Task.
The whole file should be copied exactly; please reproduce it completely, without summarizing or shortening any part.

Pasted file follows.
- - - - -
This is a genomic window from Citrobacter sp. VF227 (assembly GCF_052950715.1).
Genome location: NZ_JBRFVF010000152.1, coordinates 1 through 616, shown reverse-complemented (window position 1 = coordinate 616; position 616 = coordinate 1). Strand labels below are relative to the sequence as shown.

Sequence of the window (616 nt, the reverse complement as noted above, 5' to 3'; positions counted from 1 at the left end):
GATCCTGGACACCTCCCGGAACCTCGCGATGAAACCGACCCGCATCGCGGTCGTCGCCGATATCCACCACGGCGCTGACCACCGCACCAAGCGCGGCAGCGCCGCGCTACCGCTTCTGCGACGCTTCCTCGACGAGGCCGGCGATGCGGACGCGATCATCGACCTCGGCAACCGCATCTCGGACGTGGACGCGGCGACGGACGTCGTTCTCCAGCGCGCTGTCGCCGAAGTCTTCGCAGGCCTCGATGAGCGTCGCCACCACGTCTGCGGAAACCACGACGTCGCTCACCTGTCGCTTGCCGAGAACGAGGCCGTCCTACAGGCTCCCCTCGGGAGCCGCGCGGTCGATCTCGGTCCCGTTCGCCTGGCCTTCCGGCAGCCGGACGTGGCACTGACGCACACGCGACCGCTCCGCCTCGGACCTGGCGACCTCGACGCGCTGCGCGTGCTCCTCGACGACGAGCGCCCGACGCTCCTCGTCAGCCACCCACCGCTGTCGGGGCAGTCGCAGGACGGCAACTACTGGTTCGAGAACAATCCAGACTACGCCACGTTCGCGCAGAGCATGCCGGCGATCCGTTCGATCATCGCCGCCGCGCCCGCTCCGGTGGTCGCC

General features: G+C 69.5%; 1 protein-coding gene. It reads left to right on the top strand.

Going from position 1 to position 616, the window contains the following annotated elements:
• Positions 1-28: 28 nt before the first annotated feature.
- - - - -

This is a genomic window from Citrobacter sp. VF227 (assembly GCF_052950715.1).
Genome location: NZ_JBRFVF010000152.1, coordinates 1 through 616, shown reverse-complemented (window position 1 = coordinate 616; position 616 = coordinate 1). Strand labels below are relative to the sequence as shown.

Sequence of the window (616 nt, the reverse complement as noted above, 5' to 3'; positions counted from 1 at the left end):
GATCCTGGACACCTCCCGGAACCTCGCGATGAAACCGACCCGCATCGCGGTCGTCGCCGATATCCACCACGGCGCTGACCACCGCACCAAGCGCGGCAGCGCCGCGCTACCGCTTCTGCGACGCTTCCTCGACGAGGCCGGCGATGCGGACGCGATCATCGACCTCGGCAACCGCATCTCGGACGTGGACGCGGCGACGGACGTCGTTCTCCAGCGCGCTGTCGCCGAAGTCTTCGCAGGCCTCGATGAGCGTCGCCACCACGTCTGCGGAAACCACGACGTCGCTCACCTGTCGCTTGCCGAGAACGAGGCCGTCCTACAGGCTCCCCTCGGGAGCCGCGCGGTCGATCTCGGTCCCGTTCGCCTGGCCTTCCGGCAGCCGGACGTGGCACTGACGCACACGCGACCGCTCCGCCTCGGACCTGGCGACCTCGACGCGCTGCGCGTGCTCCTCGACGACGAGCGCCCGACGCTCCTCGTCAGCCACCCACCGCTGTCGGGGCAGTCGCAGGACGGCAACTACTGGTTCGAGAACAATCCAGACTACGCCACGTTCGCGCAGAGCATGCCGGCGATCCGTTCGATCATCGCCGCCGCGCCCGCTCCGGTGGTCGCC

General features: G+C 69.5%; 1 protein-coding gene. It reads left to right on the top strand.

Going from position 1 to position 616, the window contains the following annotated elements:
• Positions 1-28: 28 nt before the first annotated feature.